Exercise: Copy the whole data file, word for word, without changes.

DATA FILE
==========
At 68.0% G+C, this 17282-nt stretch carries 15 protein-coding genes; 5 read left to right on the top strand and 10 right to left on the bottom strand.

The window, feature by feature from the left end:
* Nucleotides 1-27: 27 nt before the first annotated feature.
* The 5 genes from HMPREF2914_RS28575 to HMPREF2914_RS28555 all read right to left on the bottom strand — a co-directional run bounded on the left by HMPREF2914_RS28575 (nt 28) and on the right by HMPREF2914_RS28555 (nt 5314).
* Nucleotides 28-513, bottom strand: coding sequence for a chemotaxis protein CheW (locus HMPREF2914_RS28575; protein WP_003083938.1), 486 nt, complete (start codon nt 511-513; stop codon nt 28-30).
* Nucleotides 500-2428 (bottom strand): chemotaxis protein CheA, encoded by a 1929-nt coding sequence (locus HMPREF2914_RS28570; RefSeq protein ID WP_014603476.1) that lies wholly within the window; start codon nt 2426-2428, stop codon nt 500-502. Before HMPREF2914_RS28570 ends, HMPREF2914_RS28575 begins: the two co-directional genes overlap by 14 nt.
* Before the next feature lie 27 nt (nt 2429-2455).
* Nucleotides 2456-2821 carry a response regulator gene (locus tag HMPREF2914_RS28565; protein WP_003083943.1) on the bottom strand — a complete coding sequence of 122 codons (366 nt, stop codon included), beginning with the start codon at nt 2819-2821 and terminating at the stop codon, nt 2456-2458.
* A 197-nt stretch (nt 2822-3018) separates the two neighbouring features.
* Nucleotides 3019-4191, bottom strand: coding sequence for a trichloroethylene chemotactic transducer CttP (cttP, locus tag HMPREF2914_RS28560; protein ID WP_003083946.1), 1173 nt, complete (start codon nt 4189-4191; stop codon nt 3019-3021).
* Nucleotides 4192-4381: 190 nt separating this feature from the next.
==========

At 68.0% G+C, this 17282-nt stretch carries 15 protein-coding genes; 5 read left to right on the top strand and 10 right to left on the bottom strand.

The window, feature by feature from the left end:
* Nucleotides 1-27: 27 nt before the first annotated feature.
* The 5 genes from HMPREF2914_RS28575 to HMPREF2914_RS28555 all read right to left on the bottom strand — a co-directional run bounded on the left by HMPREF2914_RS28575 (nt 28) and on the right by HMPREF2914_RS28555 (nt 5314).
* Nucleotides 28-513, bottom strand: coding sequence for a chemotaxis protein CheW (locus HMPREF2914_RS28575; protein WP_003083938.1), 486 nt, complete (start codon nt 511-513; stop codon nt 28-30).
* Nucleotides 500-2428 (bottom strand): chemotaxis protein CheA, encoded by a 1929-nt coding sequence (locus HMPREF2914_RS28570; RefSeq protein ID WP_014603476.1) that lies wholly within the window; start codon nt 2426-2428, stop codon nt 500-502. Before HMPREF2914_RS28570 ends, HMPREF2914_RS28575 begins: the two co-directional genes overlap by 14 nt.
* Before the next feature lie 27 nt (nt 2429-2455).
* Nucleotides 2456-2821 carry a response regulator gene (locus tag HMPREF2914_RS28565; protein WP_003083943.1) on the bottom strand — a complete coding sequence of 122 codons (366 nt, stop codon included), beginning with the start codon at nt 2819-2821 and terminating at the stop codon, nt 2456-2458.
* A 197-nt stretch (nt 2822-3018) separates the two neighbouring features.
* Nucleotides 3019-4191, bottom strand: coding sequence for a trichloroethylene chemotactic transducer CttP (cttP, locus tag HMPREF2914_RS28560; protein ID WP_003083946.1), 1173 nt, complete (start codon nt 4189-4191; stop codon nt 3019-3021).
* Nucleotides 4192-4381: 190 nt separating this feature from the next.